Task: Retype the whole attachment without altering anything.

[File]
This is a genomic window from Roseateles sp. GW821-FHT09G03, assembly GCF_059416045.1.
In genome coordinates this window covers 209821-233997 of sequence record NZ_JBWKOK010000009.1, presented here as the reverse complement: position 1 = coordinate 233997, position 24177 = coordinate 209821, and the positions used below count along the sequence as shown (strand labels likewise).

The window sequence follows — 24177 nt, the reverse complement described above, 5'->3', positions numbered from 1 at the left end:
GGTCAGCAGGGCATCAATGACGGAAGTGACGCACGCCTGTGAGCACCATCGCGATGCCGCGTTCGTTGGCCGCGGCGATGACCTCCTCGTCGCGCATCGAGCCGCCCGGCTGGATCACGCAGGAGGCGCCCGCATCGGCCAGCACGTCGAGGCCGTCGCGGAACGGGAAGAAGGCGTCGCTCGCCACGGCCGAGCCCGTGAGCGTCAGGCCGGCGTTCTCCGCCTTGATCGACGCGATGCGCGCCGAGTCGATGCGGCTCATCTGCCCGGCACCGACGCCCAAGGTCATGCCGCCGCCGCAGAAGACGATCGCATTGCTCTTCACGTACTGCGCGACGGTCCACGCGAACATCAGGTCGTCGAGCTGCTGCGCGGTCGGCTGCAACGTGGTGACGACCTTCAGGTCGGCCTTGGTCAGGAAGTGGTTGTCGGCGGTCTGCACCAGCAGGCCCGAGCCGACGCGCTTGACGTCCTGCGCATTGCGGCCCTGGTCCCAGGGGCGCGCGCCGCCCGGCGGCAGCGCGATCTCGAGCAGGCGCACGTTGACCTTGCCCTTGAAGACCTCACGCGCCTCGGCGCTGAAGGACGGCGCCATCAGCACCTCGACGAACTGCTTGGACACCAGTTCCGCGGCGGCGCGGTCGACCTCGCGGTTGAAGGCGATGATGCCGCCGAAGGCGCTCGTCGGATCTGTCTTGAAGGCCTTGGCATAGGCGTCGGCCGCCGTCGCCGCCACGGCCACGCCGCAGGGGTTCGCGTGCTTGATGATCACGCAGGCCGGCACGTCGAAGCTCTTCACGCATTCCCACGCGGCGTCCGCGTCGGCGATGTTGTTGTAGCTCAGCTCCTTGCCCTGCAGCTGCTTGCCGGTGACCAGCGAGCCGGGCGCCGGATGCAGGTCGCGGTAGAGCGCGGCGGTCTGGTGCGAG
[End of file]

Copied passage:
This is a genomic window from Roseateles sp. GW821-FHT09G03, assembly GCF_059416045.1.
In genome coordinates this window covers 209821-233997 of sequence record NZ_JBWKOK010000009.1, presented here as the reverse complement: position 1 = coordinate 233997, position 24177 = coordinate 209821, and the positions used below count along the sequence as shown (strand labels likewise).

The window sequence follows — 24177 nt, the reverse complement described above, 5'->3', positions numbered from 1 at the left end:
GGTCAGCAGGGCATCAATGACGGAAGTGACGCACGCCTGTGAGCACCATCGCGATGCCGCGTTCGTTGGCCGCGGCGATGACCTCCTCGTCGCGCATCGAGCCGCCCGGCTGGATCACGCAGGAGGCGCCCGCATCGGCCAGCACGTCGAGGCCGTCGCGGAACGGGAAGAAGGCGTCGCTCGCCACGGCCGAGCCCGTGAGCGTCAGGCCGGCGTTCTCCGCCTTGATCGACGCGATGCGCGCCGAGTCGATGCGGCTCATCTGCCCGGCACCGACGCCCAAGGTCATGCCGCCGCCGCAGAAGACGATCGCATTGCTCTTCACGTACTGCGCGACGGTCCACGCGAACATCAGGTCGTCGAGCTGCTGCGCGGTCGGCTGCAACGTGGTGACGACCTTCAGGTCGGCCTTGGTCAGGAAGTGGTTGTCGGCGGTCTGCACCAGCAGGCCCGAGCCGACGCGCTTGACGTCCTGCGCATTGCGGCCCTGGTCCCAGGGGCGCGCGCCGCCCGGCGGCAGCGCGATCTCGAGCAGGCGCACGTTGACCTTGCCCTTGAAGACCTCACGCGCCTCGGCGCTGAAGGACGGCGCCATCAGCACCTCGACGAACTGCTTGGACACCAGTTCCGCGGCGGCGCGGTCGACCTCGCGGTTGAAGGCGATGATGCCGCCGAAGGCGCTCGTCGGATCTGTCTTGAAGGCCTTGGCATAGGCGTCGGCCGCCGTCGCCGCCACGGCCACGCCGCAGGGGTTCGCGTGCTTGATGATCACGCAGGCCGGCACGTCGAAGCTCTTCACGCATTCCCACGCGGCGTCCGCGTCGGCGATGTTGTTGTAGCTCAGCTCCTTGCCCTGCAGCTGCTTGCCGGTGACCAGCGAGCCGGGCGCCGGATGCAGGTCGCGGTAGAGCGCGGCGGTCTGGTGCGAG